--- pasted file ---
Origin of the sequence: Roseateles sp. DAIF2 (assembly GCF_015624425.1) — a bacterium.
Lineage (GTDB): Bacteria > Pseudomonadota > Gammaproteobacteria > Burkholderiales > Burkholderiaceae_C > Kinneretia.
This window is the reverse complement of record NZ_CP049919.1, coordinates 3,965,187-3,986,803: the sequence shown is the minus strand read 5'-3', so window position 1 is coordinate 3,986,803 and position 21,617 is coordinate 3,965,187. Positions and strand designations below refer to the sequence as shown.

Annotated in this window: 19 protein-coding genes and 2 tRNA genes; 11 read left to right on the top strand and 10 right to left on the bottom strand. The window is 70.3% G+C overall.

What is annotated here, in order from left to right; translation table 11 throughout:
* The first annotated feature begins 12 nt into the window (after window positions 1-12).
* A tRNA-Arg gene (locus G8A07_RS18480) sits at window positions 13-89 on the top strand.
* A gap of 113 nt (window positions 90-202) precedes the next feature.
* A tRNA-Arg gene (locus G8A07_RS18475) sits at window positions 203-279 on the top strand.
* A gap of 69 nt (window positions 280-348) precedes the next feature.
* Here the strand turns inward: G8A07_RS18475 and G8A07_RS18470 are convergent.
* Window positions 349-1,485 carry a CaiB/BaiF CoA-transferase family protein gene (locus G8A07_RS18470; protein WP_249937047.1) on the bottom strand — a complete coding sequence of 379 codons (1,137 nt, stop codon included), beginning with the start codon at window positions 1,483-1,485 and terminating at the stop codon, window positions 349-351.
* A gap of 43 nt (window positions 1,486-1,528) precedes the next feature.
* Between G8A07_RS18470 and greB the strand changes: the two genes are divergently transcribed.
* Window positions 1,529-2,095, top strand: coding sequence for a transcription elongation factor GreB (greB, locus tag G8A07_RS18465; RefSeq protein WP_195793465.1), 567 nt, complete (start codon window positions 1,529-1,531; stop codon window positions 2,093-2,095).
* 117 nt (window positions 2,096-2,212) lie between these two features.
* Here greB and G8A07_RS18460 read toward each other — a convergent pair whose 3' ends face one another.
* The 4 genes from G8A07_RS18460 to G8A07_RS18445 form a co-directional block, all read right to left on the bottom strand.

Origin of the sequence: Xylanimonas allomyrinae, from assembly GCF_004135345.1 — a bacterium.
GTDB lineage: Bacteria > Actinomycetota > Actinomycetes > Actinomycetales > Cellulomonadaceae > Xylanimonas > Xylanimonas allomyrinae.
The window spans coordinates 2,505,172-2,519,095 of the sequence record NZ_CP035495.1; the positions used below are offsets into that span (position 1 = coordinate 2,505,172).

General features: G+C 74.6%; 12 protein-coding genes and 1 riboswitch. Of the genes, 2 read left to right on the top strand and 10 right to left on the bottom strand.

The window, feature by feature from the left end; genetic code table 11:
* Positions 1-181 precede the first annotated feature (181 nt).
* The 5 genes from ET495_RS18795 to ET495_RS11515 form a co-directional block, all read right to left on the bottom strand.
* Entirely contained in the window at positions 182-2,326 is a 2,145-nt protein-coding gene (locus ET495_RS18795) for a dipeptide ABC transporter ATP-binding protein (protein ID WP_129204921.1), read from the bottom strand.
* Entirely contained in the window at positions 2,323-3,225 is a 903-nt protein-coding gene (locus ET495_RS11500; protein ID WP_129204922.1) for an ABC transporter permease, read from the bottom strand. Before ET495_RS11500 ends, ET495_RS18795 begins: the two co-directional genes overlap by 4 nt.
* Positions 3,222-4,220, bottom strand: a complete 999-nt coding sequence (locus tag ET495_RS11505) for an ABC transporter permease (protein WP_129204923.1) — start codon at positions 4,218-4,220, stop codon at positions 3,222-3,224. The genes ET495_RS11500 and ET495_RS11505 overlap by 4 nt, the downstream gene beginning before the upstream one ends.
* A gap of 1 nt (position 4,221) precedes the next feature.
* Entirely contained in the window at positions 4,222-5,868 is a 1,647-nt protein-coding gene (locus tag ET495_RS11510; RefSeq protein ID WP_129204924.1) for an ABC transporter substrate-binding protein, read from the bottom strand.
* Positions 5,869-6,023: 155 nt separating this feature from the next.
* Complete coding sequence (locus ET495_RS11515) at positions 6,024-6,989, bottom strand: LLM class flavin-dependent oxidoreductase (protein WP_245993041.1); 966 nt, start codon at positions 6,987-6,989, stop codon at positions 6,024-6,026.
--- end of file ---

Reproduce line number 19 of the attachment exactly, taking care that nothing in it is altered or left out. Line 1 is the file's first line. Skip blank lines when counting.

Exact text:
Origin of the sequence: Xylanimonas allomyrinae, from assembly GCF_004135345.1 — a bacterium.